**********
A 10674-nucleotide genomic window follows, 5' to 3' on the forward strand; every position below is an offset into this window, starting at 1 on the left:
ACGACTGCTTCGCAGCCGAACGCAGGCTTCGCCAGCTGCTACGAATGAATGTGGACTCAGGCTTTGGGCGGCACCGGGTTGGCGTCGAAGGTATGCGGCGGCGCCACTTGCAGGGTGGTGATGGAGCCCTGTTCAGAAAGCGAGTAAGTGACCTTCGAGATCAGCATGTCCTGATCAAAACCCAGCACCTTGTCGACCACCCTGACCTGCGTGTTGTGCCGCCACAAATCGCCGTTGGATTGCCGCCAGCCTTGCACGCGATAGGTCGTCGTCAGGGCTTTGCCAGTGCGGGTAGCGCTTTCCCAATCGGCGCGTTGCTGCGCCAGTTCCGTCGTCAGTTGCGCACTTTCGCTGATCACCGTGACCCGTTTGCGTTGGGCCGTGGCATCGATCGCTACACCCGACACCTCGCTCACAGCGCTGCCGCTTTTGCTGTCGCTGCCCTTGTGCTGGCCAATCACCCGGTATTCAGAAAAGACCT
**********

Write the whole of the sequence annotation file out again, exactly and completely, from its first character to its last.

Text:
A 10674-nucleotide genomic window follows, 5' to 3' on the forward strand; every position below is an offset into this window, starting at 1 on the left:
ACGACTGCTTCGCAGCCGAACGCAGGCTTCGCCAGCTGCTACGAATGAATGTGGACTCAGGCTTTGGGCGGCACCGGGTTGGCGTCGAAGGTATGCGGCGGCGCCACTTGCAGGGTGGTGATGGAGCCCTGTTCAGAAAGCGAGTAAGTGACCTTCGAGATCAGCATGTCCTGATCAAAACCCAGCACCTTGTCGACCACCCTGACCTGCGTGTTGTGCCGCCACAAATCGCCGTTGGATTGCCGCCAGCCTTGCACGCGATAGGTCGTCGTCAGGGCTTTGCCAGTGCGGGTAGCGCTTTCCCAATCGGCGCGTTGCTGCGCCAGTTCCGTCGTCAGTTGCGCACTTTCGCTGATCACCGTGACCCGTTTGCGTTGGGCCGTGGCATCGATCGCTACACCCGACACCTCGCTCACAGCGCTGCCGCTTTTGCTGTCGCTGCCCTTGTGCTGGCCAATCACCCGGTATTCAGAAAAGACCT